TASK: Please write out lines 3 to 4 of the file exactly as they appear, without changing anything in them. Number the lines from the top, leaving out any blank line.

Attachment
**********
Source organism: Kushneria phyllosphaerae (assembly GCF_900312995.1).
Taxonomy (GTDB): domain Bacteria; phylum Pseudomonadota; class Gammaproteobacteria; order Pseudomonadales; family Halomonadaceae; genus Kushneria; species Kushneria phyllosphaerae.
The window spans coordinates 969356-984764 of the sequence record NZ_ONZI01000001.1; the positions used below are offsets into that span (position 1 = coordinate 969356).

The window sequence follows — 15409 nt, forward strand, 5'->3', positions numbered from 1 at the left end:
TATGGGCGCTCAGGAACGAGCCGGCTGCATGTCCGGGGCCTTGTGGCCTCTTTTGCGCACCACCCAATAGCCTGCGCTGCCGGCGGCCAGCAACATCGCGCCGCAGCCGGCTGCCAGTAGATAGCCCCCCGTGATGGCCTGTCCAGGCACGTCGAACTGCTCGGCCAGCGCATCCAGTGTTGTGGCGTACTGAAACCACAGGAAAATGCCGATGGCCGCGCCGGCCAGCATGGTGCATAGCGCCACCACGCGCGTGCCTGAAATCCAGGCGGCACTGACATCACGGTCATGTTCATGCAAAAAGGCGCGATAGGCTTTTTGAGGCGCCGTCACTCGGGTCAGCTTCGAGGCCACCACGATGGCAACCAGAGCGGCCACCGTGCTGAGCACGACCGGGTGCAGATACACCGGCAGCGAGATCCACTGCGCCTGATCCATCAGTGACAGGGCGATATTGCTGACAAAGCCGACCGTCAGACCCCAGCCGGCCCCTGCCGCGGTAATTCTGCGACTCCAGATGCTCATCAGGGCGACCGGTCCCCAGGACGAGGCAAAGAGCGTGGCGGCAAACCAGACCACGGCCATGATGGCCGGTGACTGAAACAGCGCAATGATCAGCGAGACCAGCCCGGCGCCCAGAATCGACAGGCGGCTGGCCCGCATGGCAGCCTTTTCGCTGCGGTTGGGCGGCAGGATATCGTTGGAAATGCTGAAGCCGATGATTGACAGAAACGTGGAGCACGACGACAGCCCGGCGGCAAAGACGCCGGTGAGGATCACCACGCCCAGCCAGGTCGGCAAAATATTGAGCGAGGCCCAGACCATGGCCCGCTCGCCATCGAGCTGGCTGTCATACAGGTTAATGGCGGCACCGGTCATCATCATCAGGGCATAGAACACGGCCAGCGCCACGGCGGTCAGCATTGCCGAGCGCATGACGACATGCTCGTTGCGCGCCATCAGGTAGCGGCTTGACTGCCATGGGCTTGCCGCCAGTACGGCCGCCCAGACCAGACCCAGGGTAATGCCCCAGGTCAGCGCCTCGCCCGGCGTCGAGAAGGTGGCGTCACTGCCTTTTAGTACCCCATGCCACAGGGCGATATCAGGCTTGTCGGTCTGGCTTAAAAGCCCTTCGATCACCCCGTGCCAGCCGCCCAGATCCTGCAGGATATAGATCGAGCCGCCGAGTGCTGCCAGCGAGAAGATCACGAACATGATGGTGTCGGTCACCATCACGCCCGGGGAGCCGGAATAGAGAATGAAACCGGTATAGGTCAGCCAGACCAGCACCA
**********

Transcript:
The window spans coordinates 969356-984764 of the sequence record NZ_ONZI01000001.1; the positions used below are offsets into that span (position 1 = coordinate 969356).

The window sequence follows — 15409 nt, forward strand, 5'->3', positions numbered from 1 at the left end: